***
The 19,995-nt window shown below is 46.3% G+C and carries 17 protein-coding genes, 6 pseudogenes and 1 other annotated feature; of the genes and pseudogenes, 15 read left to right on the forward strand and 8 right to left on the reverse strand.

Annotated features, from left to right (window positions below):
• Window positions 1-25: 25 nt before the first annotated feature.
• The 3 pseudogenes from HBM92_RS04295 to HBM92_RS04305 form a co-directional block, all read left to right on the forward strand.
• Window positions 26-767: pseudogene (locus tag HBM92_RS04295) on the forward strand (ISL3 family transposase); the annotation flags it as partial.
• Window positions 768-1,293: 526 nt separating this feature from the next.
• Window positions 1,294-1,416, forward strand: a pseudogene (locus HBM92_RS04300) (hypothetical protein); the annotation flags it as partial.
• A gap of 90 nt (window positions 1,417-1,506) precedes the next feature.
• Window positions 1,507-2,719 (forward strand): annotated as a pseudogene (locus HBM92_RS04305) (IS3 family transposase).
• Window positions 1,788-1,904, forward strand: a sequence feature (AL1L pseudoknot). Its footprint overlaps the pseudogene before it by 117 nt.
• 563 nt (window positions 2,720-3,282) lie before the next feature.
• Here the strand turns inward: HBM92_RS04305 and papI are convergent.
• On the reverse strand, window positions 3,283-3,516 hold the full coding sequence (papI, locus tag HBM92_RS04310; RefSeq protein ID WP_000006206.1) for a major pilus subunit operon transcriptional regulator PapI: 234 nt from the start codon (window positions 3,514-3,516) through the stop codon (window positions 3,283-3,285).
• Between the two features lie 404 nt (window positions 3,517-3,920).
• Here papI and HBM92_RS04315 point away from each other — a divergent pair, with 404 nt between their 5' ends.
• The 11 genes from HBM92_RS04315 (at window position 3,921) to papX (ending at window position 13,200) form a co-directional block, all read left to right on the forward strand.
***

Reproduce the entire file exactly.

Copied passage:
The 19,995-nt window shown below is 46.3% G+C and carries 17 protein-coding genes, 6 pseudogenes and 1 other annotated feature; of the genes and pseudogenes, 15 read left to right on the forward strand and 8 right to left on the reverse strand.

Annotated features, from left to right (window positions below):
• Window positions 1-25: 25 nt before the first annotated feature.
• The 3 pseudogenes from HBM92_RS04295 to HBM92_RS04305 form a co-directional block, all read left to right on the forward strand.
• Window positions 26-767: pseudogene (locus tag HBM92_RS04295) on the forward strand (ISL3 family transposase); the annotation flags it as partial.
• Window positions 768-1,293: 526 nt separating this feature from the next.
• Window positions 1,294-1,416, forward strand: a pseudogene (locus HBM92_RS04300) (hypothetical protein); the annotation flags it as partial.
• A gap of 90 nt (window positions 1,417-1,506) precedes the next feature.
• Window positions 1,507-2,719 (forward strand): annotated as a pseudogene (locus HBM92_RS04305) (IS3 family transposase).
• Window positions 1,788-1,904, forward strand: a sequence feature (AL1L pseudoknot). Its footprint overlaps the pseudogene before it by 117 nt.
• 563 nt (window positions 2,720-3,282) lie before the next feature.
• Here the strand turns inward: HBM92_RS04305 and papI are convergent.
• On the reverse strand, window positions 3,283-3,516 hold the full coding sequence (papI, locus tag HBM92_RS04310; RefSeq protein ID WP_000006206.1) for a major pilus subunit operon transcriptional regulator PapI: 234 nt from the start codon (window positions 3,514-3,516) through the stop codon (window positions 3,283-3,285).
• Between the two features lie 404 nt (window positions 3,517-3,920).
• Here papI and HBM92_RS04315 point away from each other — a divergent pair, with 404 nt between their 5' ends.
• The 11 genes from HBM92_RS04315 (at window position 3,921) to papX (ending at window position 13,200) form a co-directional block, all read left to right on the forward strand.